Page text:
In the second article of our expert insight series into managing and understanding the impact of enterprise stress, we take a look at some of the exciting advancements in technology which could help mitigate the impact of workplace stress.
(Recap here on the physical impacts of stress and the real-world consequences for organisations.)
VR and immersive technologies are emerging as one interesting way to manage stress.
We recently visited Immersion, a digital health laboratory based in Jersey and met with consultant cardiologist Dr Andrew Mitchell and VR expert technologist Dr Austin Gibbs to investigate using immersive technologies to treat and manage stress across the enterprise.
What is VR and Immersive Technology?
Immersion defines it as “the application of devices that blur the line between the physical world and digital or simulated world, thereby creating a sense of immersion.”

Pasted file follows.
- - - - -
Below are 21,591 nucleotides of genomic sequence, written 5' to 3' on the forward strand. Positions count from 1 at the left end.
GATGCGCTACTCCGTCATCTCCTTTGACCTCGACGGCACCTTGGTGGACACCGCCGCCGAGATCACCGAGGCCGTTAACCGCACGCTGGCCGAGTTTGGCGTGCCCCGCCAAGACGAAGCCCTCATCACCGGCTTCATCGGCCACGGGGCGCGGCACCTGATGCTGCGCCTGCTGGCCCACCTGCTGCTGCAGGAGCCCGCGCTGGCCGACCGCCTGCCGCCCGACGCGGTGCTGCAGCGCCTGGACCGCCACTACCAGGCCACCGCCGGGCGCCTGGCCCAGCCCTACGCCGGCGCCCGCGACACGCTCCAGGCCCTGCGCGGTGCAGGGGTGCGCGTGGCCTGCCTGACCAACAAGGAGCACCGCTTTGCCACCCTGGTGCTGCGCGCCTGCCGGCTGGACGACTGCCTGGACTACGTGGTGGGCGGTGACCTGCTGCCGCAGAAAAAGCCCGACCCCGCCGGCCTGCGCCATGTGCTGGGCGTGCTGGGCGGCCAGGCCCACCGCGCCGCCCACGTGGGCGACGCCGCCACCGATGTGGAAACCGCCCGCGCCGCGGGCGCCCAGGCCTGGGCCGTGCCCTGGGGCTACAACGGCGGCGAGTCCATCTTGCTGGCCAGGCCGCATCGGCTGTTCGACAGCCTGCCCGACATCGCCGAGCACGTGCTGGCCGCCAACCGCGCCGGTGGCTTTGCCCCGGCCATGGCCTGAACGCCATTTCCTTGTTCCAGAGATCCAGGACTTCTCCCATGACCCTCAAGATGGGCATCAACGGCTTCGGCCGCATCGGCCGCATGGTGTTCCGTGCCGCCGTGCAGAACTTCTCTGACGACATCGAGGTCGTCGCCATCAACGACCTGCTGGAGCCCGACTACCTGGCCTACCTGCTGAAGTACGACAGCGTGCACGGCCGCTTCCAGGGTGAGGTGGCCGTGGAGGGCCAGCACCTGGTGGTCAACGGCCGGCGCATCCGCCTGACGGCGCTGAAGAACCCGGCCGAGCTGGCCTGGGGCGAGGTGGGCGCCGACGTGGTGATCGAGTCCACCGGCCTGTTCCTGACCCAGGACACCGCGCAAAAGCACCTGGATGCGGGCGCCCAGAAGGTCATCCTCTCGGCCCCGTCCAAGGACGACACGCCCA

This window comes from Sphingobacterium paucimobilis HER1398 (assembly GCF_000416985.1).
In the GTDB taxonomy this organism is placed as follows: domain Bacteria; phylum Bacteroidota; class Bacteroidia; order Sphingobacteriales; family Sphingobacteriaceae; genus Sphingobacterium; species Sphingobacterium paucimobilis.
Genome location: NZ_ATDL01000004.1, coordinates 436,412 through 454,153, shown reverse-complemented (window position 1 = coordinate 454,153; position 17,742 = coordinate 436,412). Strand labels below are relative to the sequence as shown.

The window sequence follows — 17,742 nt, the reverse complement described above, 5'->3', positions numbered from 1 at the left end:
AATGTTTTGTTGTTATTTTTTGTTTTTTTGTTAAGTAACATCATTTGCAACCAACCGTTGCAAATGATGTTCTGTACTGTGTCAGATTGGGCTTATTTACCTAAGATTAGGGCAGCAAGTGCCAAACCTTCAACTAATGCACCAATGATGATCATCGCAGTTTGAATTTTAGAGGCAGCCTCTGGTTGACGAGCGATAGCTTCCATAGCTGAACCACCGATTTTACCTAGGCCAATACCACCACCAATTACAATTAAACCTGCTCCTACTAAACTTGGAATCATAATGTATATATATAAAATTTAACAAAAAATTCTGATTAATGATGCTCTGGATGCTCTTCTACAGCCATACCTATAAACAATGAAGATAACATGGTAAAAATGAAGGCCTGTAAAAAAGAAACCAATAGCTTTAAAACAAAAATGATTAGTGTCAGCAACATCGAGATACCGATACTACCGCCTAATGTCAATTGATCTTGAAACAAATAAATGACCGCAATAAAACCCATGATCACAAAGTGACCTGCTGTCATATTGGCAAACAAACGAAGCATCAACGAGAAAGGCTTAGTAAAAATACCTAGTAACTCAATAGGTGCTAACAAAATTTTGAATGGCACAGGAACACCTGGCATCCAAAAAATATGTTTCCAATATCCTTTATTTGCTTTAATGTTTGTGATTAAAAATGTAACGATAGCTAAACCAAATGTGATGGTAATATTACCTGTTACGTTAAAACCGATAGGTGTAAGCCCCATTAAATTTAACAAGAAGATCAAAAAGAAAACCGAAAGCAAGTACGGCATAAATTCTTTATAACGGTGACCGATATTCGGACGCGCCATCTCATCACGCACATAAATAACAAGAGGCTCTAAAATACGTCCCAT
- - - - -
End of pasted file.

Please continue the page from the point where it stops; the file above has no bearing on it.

Virtual Reality (VR) is a completely immersive experience in which users are taken from their real-world surroundings and placed virtually into an entirely new digital environment.
Augmented Reality (AR), users can still see the environment around them, but digital content is overlaid into their space.
Immersive technology encompasses innovations that bridge the gap between machines and the human mind. Artificial intelligence, where the machine is constructed to respond like the mind, and extended reality, where the machine influences the perceptions of the mind.
VR and Healthcare
The digital health lab conducts research into how these immersive technologies can be used to impact the delivery of healthcare across a wide range of areas.
One area they are currently examining is VR’s ability to generate physiological effects, in particular to stimulate a stress response.
By giving the sensations of emotional states whilst maintaining the therapeutic window to connect with the person, VR could open up a wide variety of implementations in healthcare, for example:
- Distraction and exposure – distracting a person’s attention away from something unpleasant, such as pain or traumatic thoughts and be immersed in a calm virtual environment. It can also provide effective therapy for specific phobias or PTSD.
- Motivation and engagement – encouraging people to engage in a treatment such as physiotherapy by making a virtual game fun or competitive, or can provide new perspectives such as going on a tour of the human body and seeing lung damage from smoking, giving an emotional component to lifestyle advice.